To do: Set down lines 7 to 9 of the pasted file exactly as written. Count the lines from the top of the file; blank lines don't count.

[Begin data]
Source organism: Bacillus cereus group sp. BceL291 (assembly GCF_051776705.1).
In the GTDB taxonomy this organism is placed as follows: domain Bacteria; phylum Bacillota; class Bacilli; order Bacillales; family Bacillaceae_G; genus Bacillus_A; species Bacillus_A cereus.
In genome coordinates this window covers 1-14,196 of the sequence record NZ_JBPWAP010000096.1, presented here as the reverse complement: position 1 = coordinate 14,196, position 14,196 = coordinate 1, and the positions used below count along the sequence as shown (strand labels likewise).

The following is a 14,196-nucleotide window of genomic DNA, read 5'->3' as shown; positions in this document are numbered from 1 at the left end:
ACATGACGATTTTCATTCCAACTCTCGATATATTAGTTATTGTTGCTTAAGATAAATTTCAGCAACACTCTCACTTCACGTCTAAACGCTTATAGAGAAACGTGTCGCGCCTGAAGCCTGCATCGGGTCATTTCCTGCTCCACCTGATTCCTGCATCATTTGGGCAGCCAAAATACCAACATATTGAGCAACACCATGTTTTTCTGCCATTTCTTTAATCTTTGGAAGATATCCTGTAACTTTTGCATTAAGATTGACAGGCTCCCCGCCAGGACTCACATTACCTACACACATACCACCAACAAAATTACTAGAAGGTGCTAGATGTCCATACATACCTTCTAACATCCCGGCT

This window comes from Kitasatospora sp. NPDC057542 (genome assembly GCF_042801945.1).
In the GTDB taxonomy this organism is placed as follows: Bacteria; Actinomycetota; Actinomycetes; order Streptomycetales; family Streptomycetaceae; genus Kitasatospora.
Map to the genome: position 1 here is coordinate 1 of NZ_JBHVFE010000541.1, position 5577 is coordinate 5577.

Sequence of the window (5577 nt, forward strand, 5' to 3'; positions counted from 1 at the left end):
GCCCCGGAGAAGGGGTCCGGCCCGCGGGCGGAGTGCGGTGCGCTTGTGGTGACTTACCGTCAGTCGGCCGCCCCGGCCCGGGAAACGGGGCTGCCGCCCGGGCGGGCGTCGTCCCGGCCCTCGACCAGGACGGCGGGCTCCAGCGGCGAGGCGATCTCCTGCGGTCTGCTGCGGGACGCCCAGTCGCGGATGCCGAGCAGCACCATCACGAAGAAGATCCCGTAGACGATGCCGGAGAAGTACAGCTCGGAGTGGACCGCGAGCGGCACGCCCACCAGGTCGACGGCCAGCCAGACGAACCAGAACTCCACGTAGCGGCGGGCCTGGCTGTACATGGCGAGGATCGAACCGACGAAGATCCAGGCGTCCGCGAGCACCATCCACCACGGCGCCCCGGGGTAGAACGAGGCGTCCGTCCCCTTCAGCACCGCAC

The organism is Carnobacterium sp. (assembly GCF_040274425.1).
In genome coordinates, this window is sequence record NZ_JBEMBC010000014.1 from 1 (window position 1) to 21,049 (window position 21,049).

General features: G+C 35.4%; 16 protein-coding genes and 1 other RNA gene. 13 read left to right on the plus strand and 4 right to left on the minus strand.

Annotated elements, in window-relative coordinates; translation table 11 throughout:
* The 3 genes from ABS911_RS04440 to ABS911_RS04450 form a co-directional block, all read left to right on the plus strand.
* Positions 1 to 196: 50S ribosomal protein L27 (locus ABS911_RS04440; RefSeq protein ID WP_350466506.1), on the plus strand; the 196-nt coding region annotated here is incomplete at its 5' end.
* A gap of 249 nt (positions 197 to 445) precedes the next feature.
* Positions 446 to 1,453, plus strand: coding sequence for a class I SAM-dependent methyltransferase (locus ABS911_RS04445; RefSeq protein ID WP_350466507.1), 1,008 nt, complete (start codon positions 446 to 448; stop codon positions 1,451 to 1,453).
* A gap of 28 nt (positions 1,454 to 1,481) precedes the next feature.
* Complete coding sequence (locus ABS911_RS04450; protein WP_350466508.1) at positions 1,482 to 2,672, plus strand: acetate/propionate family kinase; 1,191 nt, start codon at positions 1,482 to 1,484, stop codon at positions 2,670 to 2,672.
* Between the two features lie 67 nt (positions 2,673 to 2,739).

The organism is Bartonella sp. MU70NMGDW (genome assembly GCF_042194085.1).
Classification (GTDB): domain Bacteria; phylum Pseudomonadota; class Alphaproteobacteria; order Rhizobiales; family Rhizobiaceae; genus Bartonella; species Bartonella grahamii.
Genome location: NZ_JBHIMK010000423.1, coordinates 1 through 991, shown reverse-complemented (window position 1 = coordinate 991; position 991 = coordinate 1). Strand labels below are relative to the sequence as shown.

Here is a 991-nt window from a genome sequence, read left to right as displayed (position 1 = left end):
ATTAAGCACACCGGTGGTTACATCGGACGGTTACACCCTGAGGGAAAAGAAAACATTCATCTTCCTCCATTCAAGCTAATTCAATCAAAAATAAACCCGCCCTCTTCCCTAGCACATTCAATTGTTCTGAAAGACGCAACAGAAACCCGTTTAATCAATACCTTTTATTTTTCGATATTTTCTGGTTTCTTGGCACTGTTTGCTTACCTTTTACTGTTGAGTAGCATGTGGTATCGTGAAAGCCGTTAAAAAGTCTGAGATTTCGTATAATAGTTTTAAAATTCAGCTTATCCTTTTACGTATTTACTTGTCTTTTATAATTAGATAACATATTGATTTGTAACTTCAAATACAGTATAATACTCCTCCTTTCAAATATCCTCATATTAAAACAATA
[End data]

In the GTDB taxonomy this organism is placed as follows: Bacteria; Actinomycetota; Actinomycetes; order Streptomycetales; family Streptomycetaceae; genus Kitasatospora.
Map to the genome: position 1 here is coordinate 1 of NZ_JBHVFE010000541.1, position 5577 is coordinate 5577.

Sequence of the window (5577 nt, forward strand, 5' to 3'; positions counted from 1 at the left end):